A common New Year’s resolution is being better at managing our money. How many of us have experienced the sheer joy of finding money? It could be in your couch, or pants that have been through the wash. It could even be just a quarter laying on the sidewalk. There is just something about finding money that puts pep in our step. So why is it that we don’t go looking for cash in our own business?
I think part of it has to do with shame. Small business owners are really hard on themselves. When we make a mistake, especially a costly one, we play the blame and shame game with ourselves, as if we always have to know better. The fact is, we all make mistakes, and we all have gaps in our knowledge. This is very true when it comes to managing money. There are countless ways a business can leak cash, from inventory to equipment to advertising to receivables to under-priced products and services. After 14 years as a coach, I can honestly say that every business owner I’ve worked with has bled cash in some way. I tell you this so you know you’re in good company. So let’s give ourselves some grace and look at three objective steps we can take to recover cash.
First, you want to have an annual operating budget in place with target percentages for labor and Cost of Goods Sold. It’s easy to get frustrated with employees who don’t appear to use good judgment, but if they don’t have context for their decisions then “good judgment” quickly becomes a muddy standard. Make sure your managers have basic financial literacy, like tracking and calculating their labor and COGS. I’ll be candid, this aspect of business does not come naturally to me. I’ve surrounded myself with advisors who I can call to help me understand financial terminology and what my numbers are trying to tell me. If you struggle with this as well, this is a great opportunity to show leadership by inviting an advisor to do training with you and your team.
Second, you want to make sure you’re getting timely and accurate financials. If you’re always getting financials two, three, or more months after the fact, it’s like driving a car at night with no headlights. You’re not making clear decisions if you’re going by what’s in your bank account. Knowing your balance doesn’t tell you whether your revenues, expenses, or profits are higher or lower than budgeted. It doesn’t reveal trends or break down your income by revenue stream. So ask your bookkeeper to provide you with P&Ls in a variance report format. You should be able to compare the current month’s performance with your budget and with the prior year. The brain makes better decisions when it has points of comparison. So make sure that your financials are both timely and in a useful format.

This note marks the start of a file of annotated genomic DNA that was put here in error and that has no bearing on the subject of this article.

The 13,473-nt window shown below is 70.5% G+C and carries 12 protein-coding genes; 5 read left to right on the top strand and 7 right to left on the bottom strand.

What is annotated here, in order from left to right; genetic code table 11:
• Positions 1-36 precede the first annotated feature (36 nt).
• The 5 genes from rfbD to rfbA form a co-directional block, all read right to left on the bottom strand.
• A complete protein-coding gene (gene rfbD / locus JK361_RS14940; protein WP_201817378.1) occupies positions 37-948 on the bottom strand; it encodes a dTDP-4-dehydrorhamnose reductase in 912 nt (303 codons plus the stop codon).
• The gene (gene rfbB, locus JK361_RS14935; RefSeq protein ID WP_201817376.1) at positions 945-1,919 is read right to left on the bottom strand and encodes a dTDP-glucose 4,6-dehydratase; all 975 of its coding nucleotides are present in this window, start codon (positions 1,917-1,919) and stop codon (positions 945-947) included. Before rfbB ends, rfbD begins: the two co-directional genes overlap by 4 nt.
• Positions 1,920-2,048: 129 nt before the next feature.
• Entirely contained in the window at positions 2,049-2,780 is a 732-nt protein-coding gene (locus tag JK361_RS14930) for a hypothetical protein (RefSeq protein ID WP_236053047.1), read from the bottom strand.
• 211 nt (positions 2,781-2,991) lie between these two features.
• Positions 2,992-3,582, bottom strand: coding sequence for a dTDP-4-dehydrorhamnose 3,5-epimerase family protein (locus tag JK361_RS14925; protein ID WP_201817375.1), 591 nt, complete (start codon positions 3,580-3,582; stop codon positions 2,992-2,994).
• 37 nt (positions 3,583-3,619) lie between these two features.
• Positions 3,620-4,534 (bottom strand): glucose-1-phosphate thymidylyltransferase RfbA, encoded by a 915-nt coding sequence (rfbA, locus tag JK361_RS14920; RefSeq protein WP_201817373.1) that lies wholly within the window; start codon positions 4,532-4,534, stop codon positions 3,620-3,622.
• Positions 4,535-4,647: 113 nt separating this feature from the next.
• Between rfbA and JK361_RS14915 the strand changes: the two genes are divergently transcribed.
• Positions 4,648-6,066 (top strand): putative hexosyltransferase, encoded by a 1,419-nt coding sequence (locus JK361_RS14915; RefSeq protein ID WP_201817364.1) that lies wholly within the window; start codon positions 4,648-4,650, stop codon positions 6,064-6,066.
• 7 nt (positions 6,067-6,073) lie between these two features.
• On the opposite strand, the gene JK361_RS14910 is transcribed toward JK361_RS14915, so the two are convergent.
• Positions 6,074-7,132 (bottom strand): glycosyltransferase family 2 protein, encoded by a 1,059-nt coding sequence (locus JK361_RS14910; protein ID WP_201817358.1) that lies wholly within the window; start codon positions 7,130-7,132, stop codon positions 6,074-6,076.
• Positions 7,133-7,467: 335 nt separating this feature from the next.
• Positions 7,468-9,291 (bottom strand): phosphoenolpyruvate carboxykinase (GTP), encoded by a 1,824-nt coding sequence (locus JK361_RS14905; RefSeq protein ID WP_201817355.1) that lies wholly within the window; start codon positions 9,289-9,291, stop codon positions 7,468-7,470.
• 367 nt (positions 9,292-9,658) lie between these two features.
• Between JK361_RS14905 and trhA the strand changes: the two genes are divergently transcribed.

Third, a real key to recovering cash in your business is maintaining a low receivables balance. It’s imperative that you have a process in place for collections and that someone is clearly in charge of leading that effort. When I talk about receivables it’s not the 30-day column that I worry about. It’s the over 30 days that you need to have on your radar. Unless you are a bank, you are not a lending institution. Clients who do not pay their bill on time are essentially taking a loan from you for free. On top of that, they’re taking cash out of circulation, cash that’s used for your payroll, rent, utilities, and other obligations. So, it’s a good idea to explain your billing process as part of onboarding new clients. Set the rules of engagement from the start. If you do large projects over long periods of time, it’s also a good idea to get progress payments.
Financial stewardship is essential to creating stability and good old-fashioned cash. Cash creates operating reserves. It creates opportunities for profit sharing, which is a benefit that helps attract and retain top talent. It enables you to invest back into your business. It’s a safety net for unforeseen downturns in your industry or the economy. When you can create those opportunities just by having cash in the bank, it becomes quickly apparent why financial processes are key to reducing your stress and enjoying your business.